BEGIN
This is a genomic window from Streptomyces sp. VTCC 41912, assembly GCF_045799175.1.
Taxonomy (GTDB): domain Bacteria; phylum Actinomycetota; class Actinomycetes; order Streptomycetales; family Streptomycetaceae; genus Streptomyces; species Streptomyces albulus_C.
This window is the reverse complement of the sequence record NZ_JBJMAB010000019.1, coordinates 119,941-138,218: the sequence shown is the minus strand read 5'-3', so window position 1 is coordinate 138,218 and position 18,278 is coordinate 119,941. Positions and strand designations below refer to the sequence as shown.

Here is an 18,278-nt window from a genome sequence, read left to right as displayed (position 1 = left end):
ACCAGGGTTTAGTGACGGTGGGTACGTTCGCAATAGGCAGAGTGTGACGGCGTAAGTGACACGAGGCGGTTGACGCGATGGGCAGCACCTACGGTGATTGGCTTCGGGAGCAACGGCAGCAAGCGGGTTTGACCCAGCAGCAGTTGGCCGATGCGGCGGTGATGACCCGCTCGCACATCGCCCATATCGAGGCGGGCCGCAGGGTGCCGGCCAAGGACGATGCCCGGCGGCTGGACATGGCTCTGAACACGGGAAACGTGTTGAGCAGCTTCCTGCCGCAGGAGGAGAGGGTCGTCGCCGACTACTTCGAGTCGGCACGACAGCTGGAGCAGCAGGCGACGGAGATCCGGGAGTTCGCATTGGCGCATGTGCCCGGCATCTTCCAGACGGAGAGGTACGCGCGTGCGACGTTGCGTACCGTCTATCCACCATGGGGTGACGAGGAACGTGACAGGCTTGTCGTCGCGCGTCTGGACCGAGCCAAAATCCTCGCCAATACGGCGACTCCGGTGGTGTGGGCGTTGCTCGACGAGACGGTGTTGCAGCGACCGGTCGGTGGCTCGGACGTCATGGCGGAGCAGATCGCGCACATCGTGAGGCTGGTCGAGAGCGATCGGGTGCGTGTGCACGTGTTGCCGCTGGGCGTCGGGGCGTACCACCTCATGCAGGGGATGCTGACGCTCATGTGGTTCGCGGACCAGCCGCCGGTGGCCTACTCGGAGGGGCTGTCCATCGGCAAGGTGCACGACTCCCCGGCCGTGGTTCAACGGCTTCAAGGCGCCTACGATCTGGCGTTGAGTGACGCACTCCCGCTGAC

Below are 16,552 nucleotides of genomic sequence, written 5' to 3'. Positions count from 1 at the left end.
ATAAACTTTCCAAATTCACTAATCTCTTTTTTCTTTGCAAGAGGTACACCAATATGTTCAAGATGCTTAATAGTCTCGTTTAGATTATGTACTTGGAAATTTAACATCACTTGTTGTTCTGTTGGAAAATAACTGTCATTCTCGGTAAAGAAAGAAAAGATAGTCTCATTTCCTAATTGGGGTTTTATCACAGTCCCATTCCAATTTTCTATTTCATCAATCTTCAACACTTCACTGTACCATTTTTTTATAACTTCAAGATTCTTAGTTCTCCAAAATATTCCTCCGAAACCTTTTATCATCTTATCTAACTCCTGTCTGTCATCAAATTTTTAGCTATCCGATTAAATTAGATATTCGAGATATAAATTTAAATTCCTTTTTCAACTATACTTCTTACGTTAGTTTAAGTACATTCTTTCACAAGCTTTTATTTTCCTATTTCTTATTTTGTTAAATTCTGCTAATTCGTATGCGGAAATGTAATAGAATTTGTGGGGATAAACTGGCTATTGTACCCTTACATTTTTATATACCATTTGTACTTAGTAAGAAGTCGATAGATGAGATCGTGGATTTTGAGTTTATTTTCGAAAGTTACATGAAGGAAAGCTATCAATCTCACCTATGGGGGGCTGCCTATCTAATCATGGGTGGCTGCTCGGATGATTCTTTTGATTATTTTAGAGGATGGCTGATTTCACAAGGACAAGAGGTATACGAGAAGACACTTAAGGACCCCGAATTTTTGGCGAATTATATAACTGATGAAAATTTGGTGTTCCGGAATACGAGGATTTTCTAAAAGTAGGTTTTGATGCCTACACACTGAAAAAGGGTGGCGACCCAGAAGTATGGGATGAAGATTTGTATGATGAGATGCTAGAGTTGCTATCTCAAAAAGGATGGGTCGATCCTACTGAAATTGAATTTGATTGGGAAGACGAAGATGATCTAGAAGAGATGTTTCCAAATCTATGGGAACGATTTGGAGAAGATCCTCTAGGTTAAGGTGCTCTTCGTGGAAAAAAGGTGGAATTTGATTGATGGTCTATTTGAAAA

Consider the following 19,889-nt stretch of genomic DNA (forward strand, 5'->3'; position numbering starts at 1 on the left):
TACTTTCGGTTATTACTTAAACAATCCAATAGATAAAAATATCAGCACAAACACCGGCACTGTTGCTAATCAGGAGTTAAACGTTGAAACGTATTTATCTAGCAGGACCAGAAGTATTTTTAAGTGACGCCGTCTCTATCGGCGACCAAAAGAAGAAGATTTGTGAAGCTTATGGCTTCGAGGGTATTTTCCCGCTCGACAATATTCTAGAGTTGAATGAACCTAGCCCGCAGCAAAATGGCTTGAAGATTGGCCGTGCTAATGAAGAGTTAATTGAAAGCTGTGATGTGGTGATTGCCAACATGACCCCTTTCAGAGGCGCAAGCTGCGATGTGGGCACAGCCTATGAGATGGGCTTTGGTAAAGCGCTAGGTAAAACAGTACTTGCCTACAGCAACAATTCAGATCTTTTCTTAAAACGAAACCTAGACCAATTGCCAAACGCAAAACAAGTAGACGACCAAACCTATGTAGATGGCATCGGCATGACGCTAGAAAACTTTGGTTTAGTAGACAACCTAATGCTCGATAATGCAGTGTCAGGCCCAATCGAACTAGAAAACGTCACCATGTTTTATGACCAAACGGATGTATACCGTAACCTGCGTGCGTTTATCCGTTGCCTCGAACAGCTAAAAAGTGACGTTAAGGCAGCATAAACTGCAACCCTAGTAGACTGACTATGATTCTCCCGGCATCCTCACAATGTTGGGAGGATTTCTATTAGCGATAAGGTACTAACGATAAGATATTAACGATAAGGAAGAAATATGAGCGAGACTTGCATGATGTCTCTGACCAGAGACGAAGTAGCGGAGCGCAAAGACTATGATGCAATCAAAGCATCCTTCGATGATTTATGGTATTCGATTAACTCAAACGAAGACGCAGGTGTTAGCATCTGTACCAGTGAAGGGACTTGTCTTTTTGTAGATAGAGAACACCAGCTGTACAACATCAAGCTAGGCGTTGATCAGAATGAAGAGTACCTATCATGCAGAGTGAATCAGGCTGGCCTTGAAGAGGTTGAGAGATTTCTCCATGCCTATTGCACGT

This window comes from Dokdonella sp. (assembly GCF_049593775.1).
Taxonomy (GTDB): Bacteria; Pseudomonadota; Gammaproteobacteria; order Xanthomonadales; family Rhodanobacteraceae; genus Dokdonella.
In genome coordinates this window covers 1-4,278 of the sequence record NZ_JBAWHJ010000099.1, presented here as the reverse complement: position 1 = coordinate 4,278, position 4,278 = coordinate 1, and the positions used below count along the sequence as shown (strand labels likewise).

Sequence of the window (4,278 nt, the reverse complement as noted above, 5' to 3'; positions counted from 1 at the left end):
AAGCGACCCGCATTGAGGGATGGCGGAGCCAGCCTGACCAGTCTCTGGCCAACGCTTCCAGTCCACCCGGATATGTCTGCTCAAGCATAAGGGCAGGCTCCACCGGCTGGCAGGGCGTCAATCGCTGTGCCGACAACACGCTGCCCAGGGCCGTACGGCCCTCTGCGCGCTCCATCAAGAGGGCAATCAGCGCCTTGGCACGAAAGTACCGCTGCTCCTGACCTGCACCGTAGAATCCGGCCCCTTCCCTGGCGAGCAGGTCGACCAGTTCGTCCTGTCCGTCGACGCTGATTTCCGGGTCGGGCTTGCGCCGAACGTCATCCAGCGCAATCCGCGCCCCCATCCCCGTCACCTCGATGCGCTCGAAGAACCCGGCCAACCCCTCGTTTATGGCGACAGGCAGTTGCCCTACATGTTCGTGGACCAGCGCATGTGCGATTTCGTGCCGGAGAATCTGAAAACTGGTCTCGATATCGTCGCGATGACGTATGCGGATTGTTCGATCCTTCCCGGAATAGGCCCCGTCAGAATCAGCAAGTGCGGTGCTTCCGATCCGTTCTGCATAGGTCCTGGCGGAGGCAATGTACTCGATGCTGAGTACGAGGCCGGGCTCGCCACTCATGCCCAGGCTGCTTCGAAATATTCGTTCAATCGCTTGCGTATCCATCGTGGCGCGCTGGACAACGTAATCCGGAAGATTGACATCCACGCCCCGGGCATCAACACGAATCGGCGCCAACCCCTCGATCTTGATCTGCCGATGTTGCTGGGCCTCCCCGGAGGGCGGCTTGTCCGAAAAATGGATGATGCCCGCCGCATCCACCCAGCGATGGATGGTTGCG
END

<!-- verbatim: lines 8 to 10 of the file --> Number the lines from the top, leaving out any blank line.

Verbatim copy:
Consider the following 19,889-nt stretch of genomic DNA (forward strand, 5'->3'; position numbering starts at 1 on the left):
TACTTTCGGTTATTACTTAAACAATCCAATAGATAAAAATATCAGCACAAACACCGGCACTGTTGCTAATCAGGAGTTAAACGTTGAAACGTATTTATCTAGCAGGACCAGAAGTATTTTTAAGTGACGCCGTCTCTATCGGCGACCAAAAGAAGAAGATTTGTGAAGCTTATGGCTTCGAGGGTATTTTCCCGCTCGACAATATTCTAGAGTTGAATGAACCTAGCCCGCAGCAAAATGGCTTGAAGATTGGCCGTGCTAATGAAGAGTTAATTGAAAGCTGTGATGTGGTGATTGCCAACATGACCCCTTTCAGAGGCGCAAGCTGCGATGTGGGCACAGCCTATGAGATGGGCTTTGGTAAAGCGCTAGGTAAAACAGTACTTGCCTACAGCAACAATTCAGATCTTTTCTTAAAACGAAACCTAGACCAATTGCCAAACGCAAAACAAGTAGACGACCAAACCTATGTAGATGGCATCGGCATGACGCTAGAAAACTTTGGTTTAGTAGACAACCTAATGCTCGATAATGCAGTGTCAGGCCCAATCGAACTAGAAAACGTCACCATGTTTTATGACCAAACGGATGTATACCGTAACCTGCGTGCGTTTATCCGTTGCCTCGAACAGCTAAAAAGTGACGTTAAGGCAGCATAAACTGCAACCCTAGTAGACTGACTATGATTCTCCCGGCATCCTCACAATGTTGGGAGGATTTCTATTAGCGATAAGGTACTAACGATAAGATATTAACGATAAGGAAGAAATATGAGCGAGACTTGCATGATGTCTCTGACCAGAGACGAAGTAGCGGAGCGCAAAGACTATGATGCAATCAAAGCATCCTTCGATGATTTATGGTATTCGATTAACTCAAACGAAGACGCAGGTGTTAGCATCTGTACCAGTGAAGGGACTTGTCTTTTTGTAGATAGAGAACACCAGCTGTACAACATCAAGCTAGGCGTTGATCAGAATGAAGAGTACCTATCATGCAGAGTGAATCAGGCTGGCCTTGAAGAGGTTGAGAGATTTCTCCATGCCTATTGCACGT

This window comes from Dokdonella sp. (assembly GCF_049593775.1).